Media Beat: August 03, 2020
Bruce Allen: Reality Check
CRTC orders radio station CJMS 1040 to shut down
The country station, based in St-Constant, just south of Montreal, had a long history of failing to meet the requirements of its licence ever since it launched in 1999. Since then, five times the commission renewed the station’s licence for a short term, citing compliance issues mainly related to filing reports and recordings with the commission. – Montreal Gazette
Canada got better. The United States got Trump
,,, In raw terms: On July 22, the 37.5 million people of Canada recorded 543 new coronavirus cases and eight fatalities. That same day, the 328 million people of the United States reported a staggering 69,730 new cases and 1,136 deaths.
When you arrive in Canada, you instantly understand the basic cause of the disparity.
It’s not the health-care system, exactly—although that has coped better, too. A close friend in Los Angeles combatting cancer this week began to experience COVID-19-like symptoms. Her cancer treatment had to pause while she awaited first a test (a two-day delay) then the results (God knows how long). Meanwhile, my two Canadian nephews took the precaution of a COVID-19 test before coming to visit us in the country. They got the test on a walk-in basis. The results arrived a few hours later: all clear. – David Frum, The Atlantic
The music industry steers clear of Facebook ad boycott
While more than 1,000 companies are pausing Facebook spending due to the platform’s policies around hate speech, the music industry has mostly ignored the boycott — or even increased its ad buys. – Elias Leight, Rolling Stone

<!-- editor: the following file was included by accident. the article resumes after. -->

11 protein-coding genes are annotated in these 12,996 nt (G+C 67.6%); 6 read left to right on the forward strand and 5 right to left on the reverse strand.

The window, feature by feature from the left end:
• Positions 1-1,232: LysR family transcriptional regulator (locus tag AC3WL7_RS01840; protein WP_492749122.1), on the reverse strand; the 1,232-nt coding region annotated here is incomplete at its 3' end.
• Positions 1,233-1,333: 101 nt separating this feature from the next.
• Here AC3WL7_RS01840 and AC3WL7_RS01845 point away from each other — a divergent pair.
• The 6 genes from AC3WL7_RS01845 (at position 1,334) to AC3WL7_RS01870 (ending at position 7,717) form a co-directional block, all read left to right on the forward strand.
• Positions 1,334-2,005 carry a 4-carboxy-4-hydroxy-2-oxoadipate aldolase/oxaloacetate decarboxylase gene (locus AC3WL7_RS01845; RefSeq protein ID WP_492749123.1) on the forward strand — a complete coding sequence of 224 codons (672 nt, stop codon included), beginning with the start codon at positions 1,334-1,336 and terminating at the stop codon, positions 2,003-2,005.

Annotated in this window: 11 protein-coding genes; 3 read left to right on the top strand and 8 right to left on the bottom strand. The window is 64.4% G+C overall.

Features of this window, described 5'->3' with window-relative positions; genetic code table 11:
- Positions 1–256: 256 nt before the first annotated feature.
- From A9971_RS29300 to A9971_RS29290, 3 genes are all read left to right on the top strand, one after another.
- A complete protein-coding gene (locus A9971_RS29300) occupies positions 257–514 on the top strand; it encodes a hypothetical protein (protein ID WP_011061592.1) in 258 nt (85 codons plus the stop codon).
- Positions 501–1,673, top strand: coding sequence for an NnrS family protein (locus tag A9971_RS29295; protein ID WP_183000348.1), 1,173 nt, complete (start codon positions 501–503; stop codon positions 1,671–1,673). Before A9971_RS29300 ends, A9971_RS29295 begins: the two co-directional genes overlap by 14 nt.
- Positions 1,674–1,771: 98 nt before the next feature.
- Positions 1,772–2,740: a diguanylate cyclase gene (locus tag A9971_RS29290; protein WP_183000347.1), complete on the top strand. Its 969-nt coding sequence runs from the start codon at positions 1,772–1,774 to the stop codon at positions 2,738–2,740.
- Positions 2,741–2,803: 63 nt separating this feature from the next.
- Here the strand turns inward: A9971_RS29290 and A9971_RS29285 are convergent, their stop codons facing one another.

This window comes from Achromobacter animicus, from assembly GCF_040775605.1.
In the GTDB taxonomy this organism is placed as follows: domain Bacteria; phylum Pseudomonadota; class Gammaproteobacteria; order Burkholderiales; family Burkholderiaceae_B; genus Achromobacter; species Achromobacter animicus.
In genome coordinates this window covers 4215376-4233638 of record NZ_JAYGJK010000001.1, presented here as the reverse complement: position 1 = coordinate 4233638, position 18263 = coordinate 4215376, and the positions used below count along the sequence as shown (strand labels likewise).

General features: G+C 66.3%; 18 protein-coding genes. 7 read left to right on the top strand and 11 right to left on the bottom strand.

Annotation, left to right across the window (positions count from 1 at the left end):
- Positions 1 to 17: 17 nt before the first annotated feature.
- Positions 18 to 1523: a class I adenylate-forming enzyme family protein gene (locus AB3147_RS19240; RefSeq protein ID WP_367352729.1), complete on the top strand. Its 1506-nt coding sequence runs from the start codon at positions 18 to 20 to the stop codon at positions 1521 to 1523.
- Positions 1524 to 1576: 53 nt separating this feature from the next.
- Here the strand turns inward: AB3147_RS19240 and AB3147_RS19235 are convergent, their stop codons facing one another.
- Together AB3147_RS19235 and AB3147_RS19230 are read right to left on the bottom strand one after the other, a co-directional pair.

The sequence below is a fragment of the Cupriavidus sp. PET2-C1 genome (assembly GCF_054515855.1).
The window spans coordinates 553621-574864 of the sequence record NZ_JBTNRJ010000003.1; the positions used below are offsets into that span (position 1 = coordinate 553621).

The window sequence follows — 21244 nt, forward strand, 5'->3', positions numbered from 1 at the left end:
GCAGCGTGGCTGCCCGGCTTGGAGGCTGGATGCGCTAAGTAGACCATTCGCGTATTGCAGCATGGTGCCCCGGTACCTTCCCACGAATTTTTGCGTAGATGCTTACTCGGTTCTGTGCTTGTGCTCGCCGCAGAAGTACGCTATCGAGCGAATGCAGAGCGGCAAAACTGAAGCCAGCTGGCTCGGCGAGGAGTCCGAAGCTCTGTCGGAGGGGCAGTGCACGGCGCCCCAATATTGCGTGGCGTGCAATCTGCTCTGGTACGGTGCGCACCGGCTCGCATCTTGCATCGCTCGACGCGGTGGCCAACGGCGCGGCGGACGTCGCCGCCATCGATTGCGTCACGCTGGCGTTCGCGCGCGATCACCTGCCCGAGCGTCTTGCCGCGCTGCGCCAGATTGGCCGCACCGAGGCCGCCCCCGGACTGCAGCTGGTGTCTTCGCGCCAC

Microsoft confirms TikTok deal is brewing
Microsoft confirmed in a statement that it is not only in talks to buy US operations for the video social media platform TikTok, but also in Canada, Australia, and New Zealand. The tight deadline comes after a report that US president Donald Trump only agreed to allow Microsoft to negotiate the acquisition if it could secure a deal in 45 days. – Lianna Brinded, Yahoo News
Is Sarah Cooper the reason Trump wants to ban TikTok?
Cooper, of course, is the actress and comedian who has come to Internet fame by posting videos of her lip-syncing Trump's speeches and interviews to hilarious effect, whether it's him denying he retreated to the White House bunker because of a threat posed by protestors, dodging a question about what his favourite Bible phrases are, or, most memorably, recreating his now-famous “People, woman, man, camera, TV” interview. – Stuart Emmrich, Vogue